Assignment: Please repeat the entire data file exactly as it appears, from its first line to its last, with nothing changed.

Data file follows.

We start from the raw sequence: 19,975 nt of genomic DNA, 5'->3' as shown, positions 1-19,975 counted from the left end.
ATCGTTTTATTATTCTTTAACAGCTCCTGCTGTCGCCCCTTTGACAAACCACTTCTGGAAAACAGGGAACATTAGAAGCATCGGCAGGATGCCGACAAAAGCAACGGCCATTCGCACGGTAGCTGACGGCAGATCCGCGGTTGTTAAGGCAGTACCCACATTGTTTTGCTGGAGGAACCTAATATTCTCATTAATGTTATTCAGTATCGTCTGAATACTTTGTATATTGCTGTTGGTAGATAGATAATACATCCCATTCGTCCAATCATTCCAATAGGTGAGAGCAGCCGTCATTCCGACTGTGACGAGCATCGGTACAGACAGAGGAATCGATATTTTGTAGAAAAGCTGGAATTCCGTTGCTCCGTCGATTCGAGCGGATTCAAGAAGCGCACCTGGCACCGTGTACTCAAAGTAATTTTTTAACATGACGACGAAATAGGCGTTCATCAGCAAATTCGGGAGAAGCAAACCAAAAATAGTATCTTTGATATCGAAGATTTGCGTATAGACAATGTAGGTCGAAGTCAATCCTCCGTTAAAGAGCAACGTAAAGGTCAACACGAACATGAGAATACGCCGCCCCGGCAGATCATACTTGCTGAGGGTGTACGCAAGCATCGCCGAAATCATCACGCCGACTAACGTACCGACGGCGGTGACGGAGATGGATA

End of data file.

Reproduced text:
We start from the raw sequence: 19,975 nt of genomic DNA, 5'->3' as shown, positions 1-19,975 counted from the left end.
ATCGTTTTATTATTCTTTAACAGCTCCTGCTGTCGCCCCTTTGACAAACCACTTCTGGAAAACAGGGAACATTAGAAGCATCGGCAGGATGCCGACAAAAGCAACGGCCATTCGCACGGTAGCTGACGGCAGATCCGCGGTTGTTAAGGCAGTACCCACATTGTTTTGCTGGAGGAACCTAATATTCTCATTAATGTTATTCAGTATCGTCTGAATACTTTGTATATTGCTGTTGGTAGATAGATAATACATCCCATTCGTCCAATCATTCCAATAGGTGAGAGCAGCCGTCATTCCGACTGTGACGAGCATCGGTACAGACAGAGGAATCGATATTTTGTAGAAAAGCTGGAATTCCGTTGCTCCGTCGATTCGAGCGGATTCAAGAAGCGCACCTGGCACCGTGTACTCAAAGTAATTTTTTAACATGACGACGAAATAGGCGTTCATCAGCAAATTCGGGAGAAGCAAACCAAAAATAGTATCTTTGATATCGAAGATTTGCGTATAGACAATGTAGGTCGAAGTCAATCCTCCGTTAAAGAGCAACGTAAAGGTCAACACGAACATGAGAATACGCCGCCCCGGCAGATCATACTTGCTGAGGGTGTACGCAAGCATCGCCGAAATCATCACGCCGACTAACGTACCGACGGCGGTGACGGAGATGGATA